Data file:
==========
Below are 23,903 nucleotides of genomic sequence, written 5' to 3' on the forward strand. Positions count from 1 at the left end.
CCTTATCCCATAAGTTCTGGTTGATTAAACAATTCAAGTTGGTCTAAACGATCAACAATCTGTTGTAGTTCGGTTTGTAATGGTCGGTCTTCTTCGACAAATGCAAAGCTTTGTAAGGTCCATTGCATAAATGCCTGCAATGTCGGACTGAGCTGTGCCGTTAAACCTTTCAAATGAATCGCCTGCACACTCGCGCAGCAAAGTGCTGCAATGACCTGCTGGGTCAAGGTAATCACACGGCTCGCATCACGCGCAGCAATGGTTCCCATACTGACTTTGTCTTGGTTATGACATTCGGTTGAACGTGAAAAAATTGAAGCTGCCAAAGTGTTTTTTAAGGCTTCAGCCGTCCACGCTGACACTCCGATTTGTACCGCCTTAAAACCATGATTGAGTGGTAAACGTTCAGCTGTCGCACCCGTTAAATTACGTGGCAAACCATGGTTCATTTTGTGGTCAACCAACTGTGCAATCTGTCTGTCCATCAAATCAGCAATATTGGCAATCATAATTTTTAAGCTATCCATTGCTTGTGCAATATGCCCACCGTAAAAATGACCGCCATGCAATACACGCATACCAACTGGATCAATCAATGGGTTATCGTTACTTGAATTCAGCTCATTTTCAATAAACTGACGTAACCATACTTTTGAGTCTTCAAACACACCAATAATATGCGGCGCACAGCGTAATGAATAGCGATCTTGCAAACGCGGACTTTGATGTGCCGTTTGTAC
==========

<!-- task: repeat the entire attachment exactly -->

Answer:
Below are 23,903 nucleotides of genomic sequence, written 5' to 3' on the forward strand. Positions count from 1 at the left end.
CCTTATCCCATAAGTTCTGGTTGATTAAACAATTCAAGTTGGTCTAAACGATCAACAATCTGTTGTAGTTCGGTTTGTAATGGTCGGTCTTCTTCGACAAATGCAAAGCTTTGTAAGGTCCATTGCATAAATGCCTGCAATGTCGGACTGAGCTGTGCCGTTAAACCTTTCAAATGAATCGCCTGCACACTCGCGCAGCAAAGTGCTGCAATGACCTGCTGGGTCAAGGTAATCACACGGCTCGCATCACGCGCAGCAATGGTTCCCATACTGACTTTGTCTTGGTTATGACATTCGGTTGAACGTGAAAAAATTGAAGCTGCCAAAGTGTTTTTTAAGGCTTCAGCCGTCCACGCTGACACTCCGATTTGTACCGCCTTAAAACCATGATTGAGTGGTAAACGTTCAGCTGTCGCACCCGTTAAATTACGTGGCAAACCATGGTTCATTTTGTGGTCAACCAACTGTGCAATCTGTCTGTCCATCAAATCAGCAATATTGGCAATCATAATTTTTAAGCTATCCATTGCTTGTGCAATATGCCCACCGTAAAAATGACCGCCATGCAATACACGCATACCAACTGGATCAATCAATGGGTTATCGTTACTTGAATTCAGCTCATTTTCAATAAACTGACGTAACCATACTTTTGAGTCTTCAAACACACCAATAATATGCGGCGCACAGCGTAATGAATAGCGATCTTGCAAACGCGGACTTTGATGTGCCGTTTGTAC